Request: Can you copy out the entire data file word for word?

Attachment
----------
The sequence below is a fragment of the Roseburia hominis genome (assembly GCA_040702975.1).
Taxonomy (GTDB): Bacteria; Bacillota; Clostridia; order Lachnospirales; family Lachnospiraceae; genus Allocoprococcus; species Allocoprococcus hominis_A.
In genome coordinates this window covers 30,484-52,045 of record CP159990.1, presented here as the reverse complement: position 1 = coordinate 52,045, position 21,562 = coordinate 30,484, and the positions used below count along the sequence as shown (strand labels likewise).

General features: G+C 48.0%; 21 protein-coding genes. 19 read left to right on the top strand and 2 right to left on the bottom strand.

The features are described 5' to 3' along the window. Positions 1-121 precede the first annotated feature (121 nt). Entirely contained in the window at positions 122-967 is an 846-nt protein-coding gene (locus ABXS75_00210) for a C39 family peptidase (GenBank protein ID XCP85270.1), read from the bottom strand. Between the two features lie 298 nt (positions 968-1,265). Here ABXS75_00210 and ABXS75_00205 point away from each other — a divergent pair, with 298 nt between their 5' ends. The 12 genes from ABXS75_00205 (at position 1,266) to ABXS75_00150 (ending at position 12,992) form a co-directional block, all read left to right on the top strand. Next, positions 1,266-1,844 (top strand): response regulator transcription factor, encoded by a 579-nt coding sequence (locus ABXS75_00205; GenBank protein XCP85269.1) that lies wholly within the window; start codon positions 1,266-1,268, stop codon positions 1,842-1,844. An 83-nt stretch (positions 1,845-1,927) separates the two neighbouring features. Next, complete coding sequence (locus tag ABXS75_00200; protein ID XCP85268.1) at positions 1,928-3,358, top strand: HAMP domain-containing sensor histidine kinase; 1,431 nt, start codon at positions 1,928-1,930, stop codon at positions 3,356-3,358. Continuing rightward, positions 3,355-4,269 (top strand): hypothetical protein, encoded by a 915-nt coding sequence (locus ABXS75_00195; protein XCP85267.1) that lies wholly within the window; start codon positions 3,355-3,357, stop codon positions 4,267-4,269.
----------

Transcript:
The sequence below is a fragment of the Roseburia hominis genome (assembly GCA_040702975.1).
Taxonomy (GTDB): Bacteria; Bacillota; Clostridia; order Lachnospirales; family Lachnospiraceae; genus Allocoprococcus; species Allocoprococcus hominis_A.
In genome coordinates this window covers 30,484-52,045 of record CP159990.1, presented here as the reverse complement: position 1 = coordinate 52,045, position 21,562 = coordinate 30,484, and the positions used below count along the sequence as shown (strand labels likewise).

General features: G+C 48.0%; 21 protein-coding genes. 19 read left to right on the top strand and 2 right to left on the bottom strand.

The features are described 5' to 3' along the window. Positions 1-121 precede the first annotated feature (121 nt). Entirely contained in the window at positions 122-967 is an 846-nt protein-coding gene (locus ABXS75_00210) for a C39 family peptidase (GenBank protein ID XCP85270.1), read from the bottom strand. Between the two features lie 298 nt (positions 968-1,265). Here ABXS75_00210 and ABXS75_00205 point away from each other — a divergent pair, with 298 nt between their 5' ends. The 12 genes from ABXS75_00205 (at position 1,266) to ABXS75_00150 (ending at position 12,992) form a co-directional block, all read left to right on the top strand. Next, positions 1,266-1,844 (top strand): response regulator transcription factor, encoded by a 579-nt coding sequence (locus ABXS75_00205; GenBank protein XCP85269.1) that lies wholly within the window; start codon positions 1,266-1,268, stop codon positions 1,842-1,844. An 83-nt stretch (positions 1,845-1,927) separates the two neighbouring features. Next, complete coding sequence (locus tag ABXS75_00200; protein ID XCP85268.1) at positions 1,928-3,358, top strand: HAMP domain-containing sensor histidine kinase; 1,431 nt, start codon at positions 1,928-1,930, stop codon at positions 3,356-3,358. Continuing rightward, positions 3,355-4,269 (top strand): hypothetical protein, encoded by a 915-nt coding sequence (locus ABXS75_00195; protein XCP85267.1) that lies wholly within the window; start codon positions 3,355-3,357, stop codon positions 4,267-4,269.